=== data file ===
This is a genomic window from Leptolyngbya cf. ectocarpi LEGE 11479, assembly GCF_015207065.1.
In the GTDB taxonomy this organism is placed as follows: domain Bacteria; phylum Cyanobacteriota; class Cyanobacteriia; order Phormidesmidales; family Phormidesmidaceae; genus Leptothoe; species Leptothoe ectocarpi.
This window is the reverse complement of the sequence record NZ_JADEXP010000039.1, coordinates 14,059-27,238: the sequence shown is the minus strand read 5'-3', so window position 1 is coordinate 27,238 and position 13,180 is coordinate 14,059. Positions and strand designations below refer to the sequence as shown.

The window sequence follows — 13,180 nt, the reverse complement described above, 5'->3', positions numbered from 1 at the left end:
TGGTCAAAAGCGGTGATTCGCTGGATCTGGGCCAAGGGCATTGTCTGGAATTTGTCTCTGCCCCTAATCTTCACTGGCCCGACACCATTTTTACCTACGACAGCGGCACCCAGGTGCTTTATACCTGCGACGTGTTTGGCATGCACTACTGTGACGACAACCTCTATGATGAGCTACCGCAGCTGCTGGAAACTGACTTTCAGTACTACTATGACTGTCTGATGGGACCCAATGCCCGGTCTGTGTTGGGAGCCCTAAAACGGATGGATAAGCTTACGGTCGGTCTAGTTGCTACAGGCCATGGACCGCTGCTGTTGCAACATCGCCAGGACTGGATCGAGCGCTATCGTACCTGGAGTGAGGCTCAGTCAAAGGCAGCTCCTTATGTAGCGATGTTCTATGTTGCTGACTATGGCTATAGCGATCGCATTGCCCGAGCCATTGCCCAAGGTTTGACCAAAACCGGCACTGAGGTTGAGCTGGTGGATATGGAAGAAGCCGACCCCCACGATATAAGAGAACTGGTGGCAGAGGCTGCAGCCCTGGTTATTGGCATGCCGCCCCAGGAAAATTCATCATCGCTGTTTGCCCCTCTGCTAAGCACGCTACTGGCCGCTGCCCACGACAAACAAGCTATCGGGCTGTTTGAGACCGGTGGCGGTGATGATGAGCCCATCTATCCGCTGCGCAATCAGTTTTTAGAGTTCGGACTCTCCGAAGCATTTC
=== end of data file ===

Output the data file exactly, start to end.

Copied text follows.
This is a genomic window from Leptolyngbya cf. ectocarpi LEGE 11479, assembly GCF_015207065.1.
In the GTDB taxonomy this organism is placed as follows: domain Bacteria; phylum Cyanobacteriota; class Cyanobacteriia; order Phormidesmidales; family Phormidesmidaceae; genus Leptothoe; species Leptothoe ectocarpi.
This window is the reverse complement of the sequence record NZ_JADEXP010000039.1, coordinates 14,059-27,238: the sequence shown is the minus strand read 5'-3', so window position 1 is coordinate 27,238 and position 13,180 is coordinate 14,059. Positions and strand designations below refer to the sequence as shown.

The window sequence follows — 13,180 nt, the reverse complement described above, 5'->3', positions numbered from 1 at the left end:
TGGTCAAAAGCGGTGATTCGCTGGATCTGGGCCAAGGGCATTGTCTGGAATTTGTCTCTGCCCCTAATCTTCACTGGCCCGACACCATTTTTACCTACGACAGCGGCACCCAGGTGCTTTATACCTGCGACGTGTTTGGCATGCACTACTGTGACGACAACCTCTATGATGAGCTACCGCAGCTGCTGGAAACTGACTTTCAGTACTACTATGACTGTCTGATGGGACCCAATGCCCGGTCTGTGTTGGGAGCCCTAAAACGGATGGATAAGCTTACGGTCGGTCTAGTTGCTACAGGCCATGGACCGCTGCTGTTGCAACATCGCCAGGACTGGATCGAGCGCTATCGTACCTGGAGTGAGGCTCAGTCAAAGGCAGCTCCTTATGTAGCGATGTTCTATGTTGCTGACTATGGCTATAGCGATCGCATTGCCCGAGCCATTGCCCAAGGTTTGACCAAAACCGGCACTGAGGTTGAGCTGGTGGATATGGAAGAAGCCGACCCCCACGATATAAGAGAACTGGTGGCAGAGGCTGCAGCCCTGGTTATTGGCATGCCGCCCCAGGAAAATTCATCATCGCTGTTTGCCCCTCTGCTAAGCACGCTACTGGCCGCTGCCCACGACAAACAAGCTATCGGGCTGTTTGAGACCGGTGGCGGTGATGATGAGCCCATCTATCCGCTGCGCAATCAGTTTTTAGAGTTCGGACTCTCCGAAGCATTTC